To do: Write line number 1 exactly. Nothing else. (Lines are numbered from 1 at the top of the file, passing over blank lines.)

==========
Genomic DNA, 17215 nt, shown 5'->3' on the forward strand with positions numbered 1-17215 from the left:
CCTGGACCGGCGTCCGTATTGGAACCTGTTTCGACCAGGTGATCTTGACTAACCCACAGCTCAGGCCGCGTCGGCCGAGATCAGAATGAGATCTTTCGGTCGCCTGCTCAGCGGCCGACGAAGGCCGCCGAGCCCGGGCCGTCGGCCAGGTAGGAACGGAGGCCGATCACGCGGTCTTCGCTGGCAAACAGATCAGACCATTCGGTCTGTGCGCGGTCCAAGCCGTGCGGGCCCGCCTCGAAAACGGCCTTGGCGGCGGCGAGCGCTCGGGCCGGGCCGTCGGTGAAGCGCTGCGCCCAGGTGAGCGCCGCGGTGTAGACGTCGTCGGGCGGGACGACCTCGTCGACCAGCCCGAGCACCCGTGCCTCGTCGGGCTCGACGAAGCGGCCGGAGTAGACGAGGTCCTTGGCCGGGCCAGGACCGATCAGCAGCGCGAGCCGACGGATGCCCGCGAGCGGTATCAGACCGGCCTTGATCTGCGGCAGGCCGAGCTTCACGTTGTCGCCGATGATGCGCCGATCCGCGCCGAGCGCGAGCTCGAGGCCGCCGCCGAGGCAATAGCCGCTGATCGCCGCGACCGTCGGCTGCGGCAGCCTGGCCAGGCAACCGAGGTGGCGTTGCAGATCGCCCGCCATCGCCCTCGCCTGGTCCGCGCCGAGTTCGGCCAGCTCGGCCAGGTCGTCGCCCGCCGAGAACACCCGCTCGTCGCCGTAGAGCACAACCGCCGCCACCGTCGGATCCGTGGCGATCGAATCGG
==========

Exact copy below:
Genomic DNA, 17215 nt, shown 5'->3' on the forward strand with positions numbered 1-17215 from the left: